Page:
Finally, and following a Freedom of Information request which indicated that over a 6 month period there were over 200 occasions when the Snaith and Howden fire stations could not raise a retained duty crew and thus attend an emergency call - I fully support the review of the retained duty contracts to increase the availability of fire engines, as the current arrangement were all retained duty staff have contracts offering cover in fixed bands of hours do not always give flexibility to meet personal circumstances.

To read the Humberside Fire and Rescue Service Stategic Plan and their Integrated Risk Management Plan (IRMP) for the years 2011 - 2014, and to also complete the online consultation please click here


Anonymous said...

You will never get on the fire authority with a common sense attitude like that.

Anonymous said...

Another of the fantasies from on high - less men (or women) on an engine so who does the job of the missing firefighter? Mind you the FBU are probably their own worst enemy and push up costs which have to be controlled somewhere.

Anonymous said...

A Good observation about the introduction, another example of mis-informing the fire authority. You fail to point out since the last round of fire cuts that fire attributed deaths have risen 100%. How can the Conservative members of the fire authority (with the exception of John Briggs) be continually hoodwinked on the proposals put forward. Example cutting front line crewing arrangement from 5 riders to 4 Incredible. I have not forgot the last cuts and the Conservative chair using their casting vote to downgrade Goole.

Anonymous said...

Oh I'm sure many of us have not forgotten the Fire Authority Chairman's casting vote and I'm sure it will come out during the elections next May if she is daft enough to stand again.

Anonymous said...

A huge rise in fire related deaths! up at least 300% in Humberside.How can the fire authority politicians ignore one of their favorite tools- STATISTICS. They and senior managers should be held accountable for gambling with the lives of the public.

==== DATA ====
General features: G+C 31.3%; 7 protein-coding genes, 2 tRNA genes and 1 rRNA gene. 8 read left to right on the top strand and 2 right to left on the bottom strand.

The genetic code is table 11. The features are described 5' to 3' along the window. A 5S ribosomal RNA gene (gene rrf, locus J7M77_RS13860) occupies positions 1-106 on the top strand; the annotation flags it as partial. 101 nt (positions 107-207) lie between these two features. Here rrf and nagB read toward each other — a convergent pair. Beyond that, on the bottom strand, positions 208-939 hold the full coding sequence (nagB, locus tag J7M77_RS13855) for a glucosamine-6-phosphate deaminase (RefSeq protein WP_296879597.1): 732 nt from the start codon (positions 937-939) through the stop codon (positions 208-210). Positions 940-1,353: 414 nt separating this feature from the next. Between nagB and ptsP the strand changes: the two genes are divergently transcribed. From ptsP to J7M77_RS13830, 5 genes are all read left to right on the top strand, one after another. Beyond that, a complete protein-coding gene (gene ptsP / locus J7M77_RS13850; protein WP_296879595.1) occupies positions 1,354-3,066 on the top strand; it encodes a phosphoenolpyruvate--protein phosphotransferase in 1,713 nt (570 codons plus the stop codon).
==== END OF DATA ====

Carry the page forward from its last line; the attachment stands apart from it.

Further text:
Anonymous said...

It'll be interesting to see if your views, and the views of other ER councillors expressed in the Hull Daily Mail yesterday are expressed in the votes of the ER Fire Authority Members on Monday!!

Anonymous said...

Lovely views but 'vehicle maintenance, office support and IT' dont even begin to approach the money that needs to be saved. Lets start to get real shall we

Paul Robinson said...

Re Anonymous "Lovely views but 'vehicle maintenance, office support and IT' don’t even begin to approach the money that needs to be saved. Let’s start to get real shall we".....

You don’t mention the reductions to front line services that could be offset by reducing non-operational officers and by exploring partnership arrangements with other public services, and you don’t mention savings that can be obtained through shared procurement with other public service providers.

It's very easy to be critical without putting forward credible suggestions of your own...Having looked into this as a member of the ERYC Scrutiny Committee - I personally feel considerable savings can be achieved without cutting frontline services.

We only have to look back a few years and how the operation and particularly the management of the Fire Service was structured to see where savings can be made.

Where do you think the savings should be made?